Tuesday, 29 April 2014

Landlords and Tenants Need to Work Out Energy Priorities

Written by Andrew Baker,
Associate Director, Energy and Sustainability

As of 1 April 2014 the government’s Carbon Reduction Commitment energy efficiency scheme (CRC) entered a new phase — triggering an opportunity for participants to save around 5% of their annual CRC costs by purchasing allowances at the beginning of a compliance year.

As with all things CRC, this change will have implications for both landlords and occupiers.

Most organisations with annual electricity costs exceeding £500,000 will have qualified for the second phase of the scheme, under which participants are required to calculate their total UK energy consumption, report it to the government and purchase “carbon allowances” equivalent to their annual carbon emissions.

Since it launched in April 2010, the CRC has been subject to much debate and been tinkered and changed from a cap-and-trade scheme that was revenue neutral for the government, to one in which the government sets the carbon price and keeps all revenues it generates.

For the past two years participants have had to buy allowances at £12 per tonne. In the 2014/15 compliance year the scheme is moving to a dual sale of allowances in which participants will have the option of buying in the “advance sale” in June 2014 at the lower price of £15.60 per tonne of CO2,or buying in the later “buy to comply” sale in September 2015 at the higher price of £16.40.

I welcome the change, and believe the scheme is already playing a vital role in focusing management time and attention on energy consumption. The change is likely to initiate a new series of conversations between landlords and occupiers about the approach to CRC costs, and, in doing so, bring about another opportunity for parties to reduce on-site energy consumption.

Critics will point to the fact that dual sale adds complexity at a time when the scheme was embedding. They are also likely to, quite rightly, question whether the difference between the two carbon prices is enough.

The cost of allowances will be 5.1% more in the second sale, but costs will be incurred 15 months later (equating to an annual rate of 4.1%). As the average CRC participant emits just over 27,000 tonnes of CO2 they will therefore have to purchase £424,000 of CRC allowances to cover their 2014/15 emissions if they purchase in the advance sale, or £446,000 if they purchase in the later buy to comply sale — an additional cost of £22,000.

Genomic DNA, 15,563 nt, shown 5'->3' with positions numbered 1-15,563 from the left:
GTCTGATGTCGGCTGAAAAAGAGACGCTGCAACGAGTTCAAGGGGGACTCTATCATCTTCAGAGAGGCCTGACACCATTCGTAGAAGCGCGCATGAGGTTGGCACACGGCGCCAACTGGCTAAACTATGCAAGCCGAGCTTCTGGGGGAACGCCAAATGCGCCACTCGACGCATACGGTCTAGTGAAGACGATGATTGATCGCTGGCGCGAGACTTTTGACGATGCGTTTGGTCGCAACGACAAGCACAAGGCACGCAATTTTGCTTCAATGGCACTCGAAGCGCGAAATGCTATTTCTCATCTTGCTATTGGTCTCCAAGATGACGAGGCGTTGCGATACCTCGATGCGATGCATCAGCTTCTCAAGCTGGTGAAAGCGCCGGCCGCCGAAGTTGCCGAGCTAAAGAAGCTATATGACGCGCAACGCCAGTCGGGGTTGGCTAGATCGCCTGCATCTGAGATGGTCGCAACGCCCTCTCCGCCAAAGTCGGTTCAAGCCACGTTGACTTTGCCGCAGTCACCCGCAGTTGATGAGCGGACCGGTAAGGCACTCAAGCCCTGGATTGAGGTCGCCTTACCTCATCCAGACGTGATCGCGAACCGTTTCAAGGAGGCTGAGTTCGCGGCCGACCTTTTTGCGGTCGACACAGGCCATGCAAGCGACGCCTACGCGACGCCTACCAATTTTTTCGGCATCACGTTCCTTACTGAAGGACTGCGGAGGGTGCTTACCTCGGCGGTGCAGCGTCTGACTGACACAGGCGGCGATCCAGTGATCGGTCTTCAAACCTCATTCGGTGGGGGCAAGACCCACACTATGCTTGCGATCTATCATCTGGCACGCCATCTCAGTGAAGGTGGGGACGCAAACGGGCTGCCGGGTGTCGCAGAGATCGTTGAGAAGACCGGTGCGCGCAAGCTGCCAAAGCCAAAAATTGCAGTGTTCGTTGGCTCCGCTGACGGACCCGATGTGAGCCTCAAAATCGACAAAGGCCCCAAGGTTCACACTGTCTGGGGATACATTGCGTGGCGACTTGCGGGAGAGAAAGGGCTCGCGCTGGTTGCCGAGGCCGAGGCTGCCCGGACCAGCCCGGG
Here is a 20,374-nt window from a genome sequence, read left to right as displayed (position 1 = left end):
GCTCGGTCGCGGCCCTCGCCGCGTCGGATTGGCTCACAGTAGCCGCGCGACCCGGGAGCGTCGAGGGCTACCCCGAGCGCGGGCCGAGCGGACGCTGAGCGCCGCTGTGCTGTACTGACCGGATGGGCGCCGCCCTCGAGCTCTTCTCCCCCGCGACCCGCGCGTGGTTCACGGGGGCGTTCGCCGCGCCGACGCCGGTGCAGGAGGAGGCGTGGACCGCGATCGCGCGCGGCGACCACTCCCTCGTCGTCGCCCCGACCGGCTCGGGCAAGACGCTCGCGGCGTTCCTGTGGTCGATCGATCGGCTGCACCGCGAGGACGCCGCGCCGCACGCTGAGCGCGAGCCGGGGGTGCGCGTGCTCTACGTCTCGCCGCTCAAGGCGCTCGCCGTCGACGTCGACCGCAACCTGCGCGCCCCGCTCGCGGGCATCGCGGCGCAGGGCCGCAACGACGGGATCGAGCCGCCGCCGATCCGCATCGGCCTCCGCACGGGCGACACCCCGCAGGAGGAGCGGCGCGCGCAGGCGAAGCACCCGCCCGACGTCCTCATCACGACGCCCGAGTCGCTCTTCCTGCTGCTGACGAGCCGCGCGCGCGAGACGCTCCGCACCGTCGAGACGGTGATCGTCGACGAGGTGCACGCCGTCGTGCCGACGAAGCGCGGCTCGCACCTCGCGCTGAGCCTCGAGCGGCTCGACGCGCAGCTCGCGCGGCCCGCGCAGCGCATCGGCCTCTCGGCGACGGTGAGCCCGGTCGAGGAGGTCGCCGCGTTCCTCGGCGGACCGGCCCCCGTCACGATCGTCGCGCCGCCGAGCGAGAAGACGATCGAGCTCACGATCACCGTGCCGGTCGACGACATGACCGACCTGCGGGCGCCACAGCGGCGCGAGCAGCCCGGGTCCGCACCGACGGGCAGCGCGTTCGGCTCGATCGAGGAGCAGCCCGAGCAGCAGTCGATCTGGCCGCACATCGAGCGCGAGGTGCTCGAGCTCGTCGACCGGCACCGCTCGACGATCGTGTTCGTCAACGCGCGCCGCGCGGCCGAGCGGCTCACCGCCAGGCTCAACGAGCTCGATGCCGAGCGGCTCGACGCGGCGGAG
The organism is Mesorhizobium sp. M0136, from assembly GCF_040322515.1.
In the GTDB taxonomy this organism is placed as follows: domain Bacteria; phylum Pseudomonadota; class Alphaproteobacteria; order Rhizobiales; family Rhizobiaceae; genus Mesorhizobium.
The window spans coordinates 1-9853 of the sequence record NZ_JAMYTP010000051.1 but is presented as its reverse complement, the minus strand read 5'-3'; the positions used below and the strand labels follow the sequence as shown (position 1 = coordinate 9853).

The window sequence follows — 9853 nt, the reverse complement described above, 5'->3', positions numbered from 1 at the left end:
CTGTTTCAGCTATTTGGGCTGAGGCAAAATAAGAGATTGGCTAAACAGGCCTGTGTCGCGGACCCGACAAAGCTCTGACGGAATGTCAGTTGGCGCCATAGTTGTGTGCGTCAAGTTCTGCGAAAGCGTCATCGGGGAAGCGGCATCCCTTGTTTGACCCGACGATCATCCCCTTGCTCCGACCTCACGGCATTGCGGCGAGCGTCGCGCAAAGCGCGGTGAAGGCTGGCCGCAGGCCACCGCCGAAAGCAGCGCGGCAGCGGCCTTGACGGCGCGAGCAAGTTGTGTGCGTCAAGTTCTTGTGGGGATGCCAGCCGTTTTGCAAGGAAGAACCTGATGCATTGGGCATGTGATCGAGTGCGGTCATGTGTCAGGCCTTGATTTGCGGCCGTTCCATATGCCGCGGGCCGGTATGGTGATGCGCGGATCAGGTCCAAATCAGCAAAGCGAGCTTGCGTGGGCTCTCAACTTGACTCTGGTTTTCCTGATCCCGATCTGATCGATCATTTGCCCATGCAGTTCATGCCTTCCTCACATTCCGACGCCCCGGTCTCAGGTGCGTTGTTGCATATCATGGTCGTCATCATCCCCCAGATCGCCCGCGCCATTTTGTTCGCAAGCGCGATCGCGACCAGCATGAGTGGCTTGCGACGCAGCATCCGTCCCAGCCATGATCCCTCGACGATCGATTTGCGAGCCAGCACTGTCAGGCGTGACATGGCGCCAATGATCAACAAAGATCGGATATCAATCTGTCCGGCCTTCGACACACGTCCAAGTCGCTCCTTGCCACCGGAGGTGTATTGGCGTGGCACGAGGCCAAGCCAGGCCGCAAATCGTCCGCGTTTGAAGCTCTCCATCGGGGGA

Rebate or refurb

For corporate occupiers, the decision-making process at these rates is likely to be simple: most would surely be of the view they would be better off investing the capital elsewhere in the business rather than purchasing in advance. A greater differential is therefore needed to reward and incentivise companies to monitor and manage their energy consumption.

An interesting angle for companies considering purchasing in advance is they should instead invest this capital into energy efficiency initiatives such as LED lighting, controls and replacing old equipment, which would certainly provide far better returns.

The situation becomes more complex when applied to landlords. Where CRC costs are passed on to tenants there is limited incentive for landlords to participate in the advance sale. Further, there is a strong case to argue that the 5.1% difference over 15 months is not attractive to their occupiers.

Yet, the third edition of the RICS Code of Practice on Service Charges in Commercial Property states that in relation to the CRC “owners owe a duty of care … to keep costs down”, which could be interpreted to suggest landlords should purchase allowances at the lower advanced price where possible.

The relative expectations of tenants and potential reputational risk are key considerations. Neither approach comes without complexity and administrative burden and, either way, the administrative difficulties and costs incurred are likely to signal another period of criticism for the CRC.

Still, landlords and occupiers should embrace this moment as an opportunity to discuss projects to reduce energy costs — which, after all, remain over 10 times more than the relative CRC costs.

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